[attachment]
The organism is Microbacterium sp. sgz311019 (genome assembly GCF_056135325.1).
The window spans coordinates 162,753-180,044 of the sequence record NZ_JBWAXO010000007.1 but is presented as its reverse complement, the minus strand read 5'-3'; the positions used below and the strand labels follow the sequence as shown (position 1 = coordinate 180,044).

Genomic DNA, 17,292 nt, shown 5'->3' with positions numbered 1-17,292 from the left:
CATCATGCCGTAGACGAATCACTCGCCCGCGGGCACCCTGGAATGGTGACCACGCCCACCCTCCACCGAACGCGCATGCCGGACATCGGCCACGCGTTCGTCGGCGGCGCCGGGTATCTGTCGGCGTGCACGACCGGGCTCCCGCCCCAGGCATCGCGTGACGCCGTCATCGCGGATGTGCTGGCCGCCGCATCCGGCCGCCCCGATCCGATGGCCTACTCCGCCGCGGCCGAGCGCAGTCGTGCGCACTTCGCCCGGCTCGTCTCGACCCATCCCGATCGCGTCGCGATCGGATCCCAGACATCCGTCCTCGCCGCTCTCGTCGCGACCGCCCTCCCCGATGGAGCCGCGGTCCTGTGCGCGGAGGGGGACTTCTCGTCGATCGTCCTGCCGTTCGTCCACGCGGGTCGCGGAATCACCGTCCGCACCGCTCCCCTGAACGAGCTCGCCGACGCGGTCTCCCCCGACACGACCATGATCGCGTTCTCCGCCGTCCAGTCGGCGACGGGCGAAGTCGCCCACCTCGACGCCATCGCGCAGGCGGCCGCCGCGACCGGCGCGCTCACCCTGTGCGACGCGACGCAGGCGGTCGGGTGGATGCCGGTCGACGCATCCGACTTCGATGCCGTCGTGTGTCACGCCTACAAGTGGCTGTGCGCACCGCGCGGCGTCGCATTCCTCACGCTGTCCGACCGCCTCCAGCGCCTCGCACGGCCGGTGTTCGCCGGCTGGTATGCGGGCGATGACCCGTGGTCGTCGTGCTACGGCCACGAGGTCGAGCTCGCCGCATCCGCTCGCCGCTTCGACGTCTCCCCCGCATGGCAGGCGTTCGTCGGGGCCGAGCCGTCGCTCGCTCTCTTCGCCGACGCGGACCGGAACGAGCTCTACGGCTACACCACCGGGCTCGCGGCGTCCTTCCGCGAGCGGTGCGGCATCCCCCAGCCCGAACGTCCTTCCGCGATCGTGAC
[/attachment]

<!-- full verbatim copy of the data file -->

The organism is Microbacterium sp. sgz311019 (genome assembly GCF_056135325.1).
The window spans coordinates 162,753-180,044 of the sequence record NZ_JBWAXO010000007.1 but is presented as its reverse complement, the minus strand read 5'-3'; the positions used below and the strand labels follow the sequence as shown (position 1 = coordinate 180,044).

Genomic DNA, 17,292 nt, shown 5'->3' with positions numbered 1-17,292 from the left:
CATCATGCCGTAGACGAATCACTCGCCCGCGGGCACCCTGGAATGGTGACCACGCCCACCCTCCACCGAACGCGCATGCCGGACATCGGCCACGCGTTCGTCGGCGGCGCCGGGTATCTGTCGGCGTGCACGACCGGGCTCCCGCCCCAGGCATCGCGTGACGCCGTCATCGCGGATGTGCTGGCCGCCGCATCCGGCCGCCCCGATCCGATGGCCTACTCCGCCGCGGCCGAGCGCAGTCGTGCGCACTTCGCCCGGCTCGTCTCGACCCATCCCGATCGCGTCGCGATCGGATCCCAGACATCCGTCCTCGCCGCTCTCGTCGCGACCGCCCTCCCCGATGGAGCCGCGGTCCTGTGCGCGGAGGGGGACTTCTCGTCGATCGTCCTGCCGTTCGTCCACGCGGGTCGCGGAATCACCGTCCGCACCGCTCCCCTGAACGAGCTCGCCGACGCGGTCTCCCCCGACACGACCATGATCGCGTTCTCCGCCGTCCAGTCGGCGACGGGCGAAGTCGCCCACCTCGACGCCATCGCGCAGGCGGCCGCCGCGACCGGCGCGCTCACCCTGTGCGACGCGACGCAGGCGGTCGGGTGGATGCCGGTCGACGCATCCGACTTCGATGCCGTCGTGTGTCACGCCTACAAGTGGCTGTGCGCACCGCGCGGCGTCGCATTCCTCACGCTGTCCGACCGCCTCCAGCGCCTCGCACGGCCGGTGTTCGCCGGCTGGTATGCGGGCGATGACCCGTGGTCGTCGTGCTACGGCCACGAGGTCGAGCTCGCCGCATCCGCTCGCCGCTTCGACGTCTCCCCCGCATGGCAGGCGTTCGTCGGGGCCGAGCCGTCGCTCGCTCTCTTCGCCGACGCGGACCGGAACGAGCTCTACGGCTACACCACCGGGCTCGCGGCGTCCTTCCGCGAGCGGTGCGGCATCCCCCAGCCCGAACGTCCTTCCGCGATCGTGAC